3 Dividend Stocks Retirees Must Have in Their Portfolios

A guest contribution by Mike Heroux from The Dividend Guy Blog

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Jul 08, 2019
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Before I became an entrepreneur, I used to be a private banker. I was in charge of covering all financial planning aspects for wealthy clients. Most of them were business owners with a large amount to invest. Interesting enough, my client’s most common concern was to survive their portfolio once they sold their business. They feared the market would take away their hard-earned money. A classic question used to come inevitably:

Past returns look great and all that, but now, is it the right time to invest?

For each year, you could come out with a very good reason not to invest in the market:

  • 2014: Don’t invest, we are the peak after 5 years.
  • 2015: Don’t invest, oil is collapsing.
  • 2016: Don’t invest, Brexit is coming.
  • 2017: Don’t invest, NAFTA future is unsure.
  • 2018: Don’t invest, the market is crashing.
  • 2019: Don’t invest, we are at a peak after 10yrs.

But it’s really the time to invest, here’s why.

This is how many retirees prefer to avoid getting worried and leave money aside and wait. They wait until there is a market bottom. Unfortunately, many missed the latest market opportunity as they were busy cooking on Christmas Eve.

Once you reach retirement, leaving your money on in a money market fund could increase your chances of surviving your portfolio and not having enough money to support your lifestyle at retirement and take care of the one you love.

Similar to Sure Dividend, I believe in dividend growth investing and consider holding strong companies will help me going through any stock market storm. I believe dividend growth investing is the perfect strategy to achieve my retirement goal and make sure my family doesn’t lack money.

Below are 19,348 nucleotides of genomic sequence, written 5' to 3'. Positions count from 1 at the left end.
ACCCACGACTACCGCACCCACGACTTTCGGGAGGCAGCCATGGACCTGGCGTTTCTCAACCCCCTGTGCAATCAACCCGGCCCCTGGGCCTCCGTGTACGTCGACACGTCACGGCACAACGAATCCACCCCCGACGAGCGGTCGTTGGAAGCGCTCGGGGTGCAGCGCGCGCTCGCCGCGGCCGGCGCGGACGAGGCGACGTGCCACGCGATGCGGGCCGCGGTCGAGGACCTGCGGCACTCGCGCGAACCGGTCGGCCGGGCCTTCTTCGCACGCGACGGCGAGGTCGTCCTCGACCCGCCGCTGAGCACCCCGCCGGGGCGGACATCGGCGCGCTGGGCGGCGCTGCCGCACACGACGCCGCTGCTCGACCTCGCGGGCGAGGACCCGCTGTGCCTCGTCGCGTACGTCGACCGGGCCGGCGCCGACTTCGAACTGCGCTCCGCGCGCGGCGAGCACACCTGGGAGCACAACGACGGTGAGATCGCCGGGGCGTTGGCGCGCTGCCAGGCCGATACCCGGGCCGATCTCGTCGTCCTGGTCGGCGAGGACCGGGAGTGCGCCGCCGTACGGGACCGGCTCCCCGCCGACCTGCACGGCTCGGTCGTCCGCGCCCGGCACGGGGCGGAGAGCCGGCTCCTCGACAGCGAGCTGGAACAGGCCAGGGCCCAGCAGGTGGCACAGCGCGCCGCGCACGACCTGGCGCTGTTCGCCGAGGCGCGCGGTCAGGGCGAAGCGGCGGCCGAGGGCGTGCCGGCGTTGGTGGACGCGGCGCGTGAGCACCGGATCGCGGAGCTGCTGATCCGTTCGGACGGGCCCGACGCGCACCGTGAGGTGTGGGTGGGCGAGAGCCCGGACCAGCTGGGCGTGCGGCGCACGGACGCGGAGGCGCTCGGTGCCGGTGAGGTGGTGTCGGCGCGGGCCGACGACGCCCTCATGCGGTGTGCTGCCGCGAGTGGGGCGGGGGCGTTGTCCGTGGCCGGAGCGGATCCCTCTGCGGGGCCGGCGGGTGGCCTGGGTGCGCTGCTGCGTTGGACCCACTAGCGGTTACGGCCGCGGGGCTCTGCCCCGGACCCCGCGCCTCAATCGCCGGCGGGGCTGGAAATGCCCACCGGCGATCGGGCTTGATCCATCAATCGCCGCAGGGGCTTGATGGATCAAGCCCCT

This is why investing today in strong dividend growers will help you live a stress-free retirement and generate enough income so you can continue to enjoy your favorite activities. Even if we are currently trading at an all-time high, Mr. Market offers us a few great opportunities. Here are my favorite right now.

AbbVie: A Great Combination Of Growth And High Income

You are probably aware of the substantial sum AbbVie (ABBV, Financial) is about to disburse to acquire Allergan (AGN, Financial). On the day of the announcement, ABBV went all the way down to ~$65. But this is just another hit on a stock that isn’t doing well for the past 18 months:


Source: Ycharts

The problem with AbbVie, as well as many pharma stocks, is the continuous concern around drug patents expiring. The company sells the most profitable drug in the world, Humira with yearly sales of ~$20B in 2018. Unfortunately, Humira’s patent expired in Europe and its exclusivity days are numbered in the U.S. ABBV’s lawyers were able to extend the patent up to 2023 where biosimilars will enter the market in exchange of companies paying AbbVie a royalty. Not a bad deal.

ABBV’s legal department is known to be quite creative to find new ways to extend patent and it seems it will be a perfect match to add Allergan’s products to their business. After all, AGN’s legal department even found a way to trademark Botox to avoid patent expiry.

Before the transaction, ABBV had a great drug pipeline, especially toward new cancer drugs. With this new acquisition, the new AbbVie presents a well-diversified portfolio of products with even more new drugs coming out:


Source: ABBV presentation page 7